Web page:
Nobody said the shows should last 15+ years.
Originally Posted by Red Arrow :D
I'm talking about a healthy 7 season run.
The Simpsons and Spongebob are more like sitcoms. You're not going to get the same sort of rebranding there. And yeah, I have found things I liked in all the batman shows over the years too.
Originally Posted by Red Arrow :D
I don't know if I'd be on board with that, as a 7 season run being "healthy" for a show is the exception, not the norm. Most shows start to get stale after about 3 or 4 seasons. The 26 to 52 to 65 episode commitment has never really bothered me, 'cause those are decent round numbers and that's about as long as most shows stay fresh. Besides, most producers, directors and writers usually start wanting to stretch their chops and do something else after about 4 seasons or so. It wouldn't really be fair to lock a team onto a show for 7 seasons if their desire isn't there just because a handful of fans don't want to let it go. All shows end at some point; I don't really see the point of keeping a show going just for the sake of it. I'd rather see a show end while it's still good than have it linger on and gradually become tired.
Originally Posted by CyberCubed
If there's still high fan demand after 4 seasons, then maybe the team could produce the occasional TV special or DTV after the show in question ends. That way the fans get more without the show wearing out its' welcome and the producers still get to spread their wings and only have to come back to the show occasionally.
Last edited by Silverstar; 10-10-2013 at 04:07 PM.
Like cartoons, comedy, riffs, wisecracks, funny video clips and humorous commentary on animation and geek culture? Check out The Twin Factor
, the Star Twins' blog.
I think 2-3 seasons is more than enough for a quality series. Batman incarnations included. I grew up in an era when some shows had at most 13 original episodes which comprised of a single season! Today, to see shows like Batman getting as many as 52 eps and a two season run only shows how far animated programming has come.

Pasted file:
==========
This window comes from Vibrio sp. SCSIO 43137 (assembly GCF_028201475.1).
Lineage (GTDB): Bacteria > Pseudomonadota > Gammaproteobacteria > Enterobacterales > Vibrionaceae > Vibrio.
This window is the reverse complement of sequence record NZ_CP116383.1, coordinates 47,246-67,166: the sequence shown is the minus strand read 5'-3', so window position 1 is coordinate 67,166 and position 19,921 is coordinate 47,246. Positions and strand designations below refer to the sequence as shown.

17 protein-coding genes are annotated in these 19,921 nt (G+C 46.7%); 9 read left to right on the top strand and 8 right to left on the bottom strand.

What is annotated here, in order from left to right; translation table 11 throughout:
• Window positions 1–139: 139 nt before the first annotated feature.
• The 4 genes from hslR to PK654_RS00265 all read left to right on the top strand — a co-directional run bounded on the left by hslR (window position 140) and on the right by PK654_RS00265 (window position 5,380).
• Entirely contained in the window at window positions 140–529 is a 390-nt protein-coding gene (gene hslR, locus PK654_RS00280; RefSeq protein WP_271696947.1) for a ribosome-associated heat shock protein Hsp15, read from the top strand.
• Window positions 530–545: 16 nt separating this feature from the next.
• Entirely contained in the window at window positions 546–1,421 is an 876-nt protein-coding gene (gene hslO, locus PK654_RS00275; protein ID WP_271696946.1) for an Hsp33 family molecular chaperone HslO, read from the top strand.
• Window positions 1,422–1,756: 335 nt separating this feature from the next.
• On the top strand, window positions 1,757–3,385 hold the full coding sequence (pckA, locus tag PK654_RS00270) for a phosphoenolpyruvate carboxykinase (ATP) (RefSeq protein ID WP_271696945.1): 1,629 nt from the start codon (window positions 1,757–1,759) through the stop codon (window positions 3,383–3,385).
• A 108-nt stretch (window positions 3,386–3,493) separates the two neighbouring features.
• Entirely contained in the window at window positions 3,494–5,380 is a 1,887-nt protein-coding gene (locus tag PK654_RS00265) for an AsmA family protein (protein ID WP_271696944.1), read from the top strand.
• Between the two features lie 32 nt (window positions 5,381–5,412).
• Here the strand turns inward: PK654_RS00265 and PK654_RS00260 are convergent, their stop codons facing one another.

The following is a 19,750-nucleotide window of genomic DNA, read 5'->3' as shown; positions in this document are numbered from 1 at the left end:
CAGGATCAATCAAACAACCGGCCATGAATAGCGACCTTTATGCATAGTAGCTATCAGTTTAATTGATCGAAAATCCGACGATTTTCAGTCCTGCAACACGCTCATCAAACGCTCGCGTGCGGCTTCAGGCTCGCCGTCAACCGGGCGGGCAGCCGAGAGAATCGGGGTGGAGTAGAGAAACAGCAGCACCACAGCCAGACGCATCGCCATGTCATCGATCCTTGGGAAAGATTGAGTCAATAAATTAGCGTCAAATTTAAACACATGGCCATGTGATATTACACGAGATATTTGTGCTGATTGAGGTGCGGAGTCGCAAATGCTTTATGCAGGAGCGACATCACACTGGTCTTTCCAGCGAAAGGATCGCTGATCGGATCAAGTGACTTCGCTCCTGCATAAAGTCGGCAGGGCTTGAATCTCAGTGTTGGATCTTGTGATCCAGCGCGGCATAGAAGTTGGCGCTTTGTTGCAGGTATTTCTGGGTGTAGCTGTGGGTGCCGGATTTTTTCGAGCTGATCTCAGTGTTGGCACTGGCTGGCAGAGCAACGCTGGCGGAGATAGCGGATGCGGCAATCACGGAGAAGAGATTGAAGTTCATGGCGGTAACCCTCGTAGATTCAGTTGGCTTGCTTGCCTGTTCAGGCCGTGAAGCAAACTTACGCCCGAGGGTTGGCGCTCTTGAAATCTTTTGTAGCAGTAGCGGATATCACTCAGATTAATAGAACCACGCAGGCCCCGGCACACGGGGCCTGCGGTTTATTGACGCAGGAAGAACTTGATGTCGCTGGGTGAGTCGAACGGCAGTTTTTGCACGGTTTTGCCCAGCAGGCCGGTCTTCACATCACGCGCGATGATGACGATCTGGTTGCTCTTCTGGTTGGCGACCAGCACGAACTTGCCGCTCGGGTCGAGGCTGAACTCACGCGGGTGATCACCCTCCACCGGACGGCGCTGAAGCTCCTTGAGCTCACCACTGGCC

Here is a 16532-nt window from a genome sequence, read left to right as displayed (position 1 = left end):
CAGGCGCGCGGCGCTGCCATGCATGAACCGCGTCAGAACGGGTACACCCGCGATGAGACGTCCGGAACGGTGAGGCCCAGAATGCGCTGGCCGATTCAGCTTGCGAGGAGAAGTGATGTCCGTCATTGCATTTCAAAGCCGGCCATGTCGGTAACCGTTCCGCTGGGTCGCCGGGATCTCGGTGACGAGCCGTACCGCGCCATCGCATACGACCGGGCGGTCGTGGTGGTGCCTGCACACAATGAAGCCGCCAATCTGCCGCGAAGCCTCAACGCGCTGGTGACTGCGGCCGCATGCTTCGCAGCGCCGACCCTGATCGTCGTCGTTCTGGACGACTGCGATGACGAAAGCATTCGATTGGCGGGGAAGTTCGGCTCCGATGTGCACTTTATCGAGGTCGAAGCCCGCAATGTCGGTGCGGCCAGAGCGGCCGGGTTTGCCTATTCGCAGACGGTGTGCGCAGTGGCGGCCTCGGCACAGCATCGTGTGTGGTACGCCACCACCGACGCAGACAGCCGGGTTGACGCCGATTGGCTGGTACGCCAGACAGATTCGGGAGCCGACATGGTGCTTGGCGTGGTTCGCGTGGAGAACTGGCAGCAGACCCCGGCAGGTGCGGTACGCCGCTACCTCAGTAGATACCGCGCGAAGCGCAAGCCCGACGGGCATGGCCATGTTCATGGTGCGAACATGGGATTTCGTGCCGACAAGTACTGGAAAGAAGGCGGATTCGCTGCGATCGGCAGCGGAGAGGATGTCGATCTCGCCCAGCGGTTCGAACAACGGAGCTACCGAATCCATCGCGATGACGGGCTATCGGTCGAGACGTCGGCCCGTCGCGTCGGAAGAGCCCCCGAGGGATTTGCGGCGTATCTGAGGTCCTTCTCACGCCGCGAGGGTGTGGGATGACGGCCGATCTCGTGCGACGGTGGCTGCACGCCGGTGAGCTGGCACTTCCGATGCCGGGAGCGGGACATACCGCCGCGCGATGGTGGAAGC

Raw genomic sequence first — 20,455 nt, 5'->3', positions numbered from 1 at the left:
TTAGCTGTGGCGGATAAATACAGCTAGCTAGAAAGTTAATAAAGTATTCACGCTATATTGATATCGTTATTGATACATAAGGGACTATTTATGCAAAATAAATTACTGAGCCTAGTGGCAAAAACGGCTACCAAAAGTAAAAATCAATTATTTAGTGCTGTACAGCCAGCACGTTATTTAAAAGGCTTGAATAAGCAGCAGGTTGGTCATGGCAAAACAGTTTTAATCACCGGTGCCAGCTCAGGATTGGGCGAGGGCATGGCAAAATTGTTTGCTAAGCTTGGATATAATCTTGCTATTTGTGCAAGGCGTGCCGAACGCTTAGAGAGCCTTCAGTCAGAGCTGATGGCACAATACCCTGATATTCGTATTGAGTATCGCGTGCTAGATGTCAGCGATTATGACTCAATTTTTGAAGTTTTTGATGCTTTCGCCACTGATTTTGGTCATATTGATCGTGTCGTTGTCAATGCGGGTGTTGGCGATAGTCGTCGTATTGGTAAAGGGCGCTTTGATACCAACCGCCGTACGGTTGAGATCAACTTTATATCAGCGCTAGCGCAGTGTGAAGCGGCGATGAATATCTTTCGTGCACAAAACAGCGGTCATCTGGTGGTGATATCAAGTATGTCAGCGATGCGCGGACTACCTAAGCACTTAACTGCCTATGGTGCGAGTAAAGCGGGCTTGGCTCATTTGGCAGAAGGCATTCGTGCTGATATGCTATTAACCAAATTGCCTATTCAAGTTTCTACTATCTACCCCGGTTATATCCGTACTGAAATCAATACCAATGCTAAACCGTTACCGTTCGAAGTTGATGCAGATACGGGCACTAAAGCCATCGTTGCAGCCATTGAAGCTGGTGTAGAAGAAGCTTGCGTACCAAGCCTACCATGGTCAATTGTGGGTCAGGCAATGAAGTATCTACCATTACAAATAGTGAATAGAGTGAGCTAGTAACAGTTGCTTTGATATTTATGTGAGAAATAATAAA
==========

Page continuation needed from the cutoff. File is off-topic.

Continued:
I agree with everyone else that it might not be a good idea to have a Batman TV series run for too long because it could become stale over time like the Simpsons and Family Guy and that could hurt the franchise in the long run since fans would be tired of seeing the same things over and over again. It's probably best to have a Batman TV series that could run at least 5 to 6 seasons so that way, the show won't go stale and it would allow an opportunity to try out new things for Batman's character.
It seems reversed to me. Back in the day they used to do a lot of episodes in bulk. BTAS had an initial order of 65 episodes for example. Then again they didn't seem to have seasons like they have them now. It seems more structured now.
Originally Posted by magicdog
I think most of us can agree that 46 episodes for young justice wasn't enough
I think he's referring to the 60s/70s/80s decades where, despite being a handful of shows that lasted several years, most cartoons didn't go past the 20-30 episode count. These were the years where Hanna-Barbera would make a series out of pretty much anything.
Originally Posted by Wonderwall
Do you guys know how many villains there are in the Batman rogues gallery? Or the fact that there's 70+ years of Batman comics and past TV incarnations to draw inspiration from?
A Batman cartoon can never get stale because there's SO MUCH material. Why do you think Nightwing and Tim Drake hardly get any screentime in both TNBA and Young Justice? Because the shows were canceled in the seasons they debuted
What about any of the other Robins? Or other Batgirls? Or stuff happening in the New 52?
Batman can go on for 200 episodes and not get stale.
I'm not going to pretend that I know much of the Batman comics, but haven't they go through several reboots and series themselves? Sure, there's tons of material to draw from, but I'm not sure how much of that material could fit a single animated series. Even the main Batman comic series has gone through several changes in tone through the decades.
I think someone more knowledgeable on this should chip in.
Single Sign On provided by vBSSO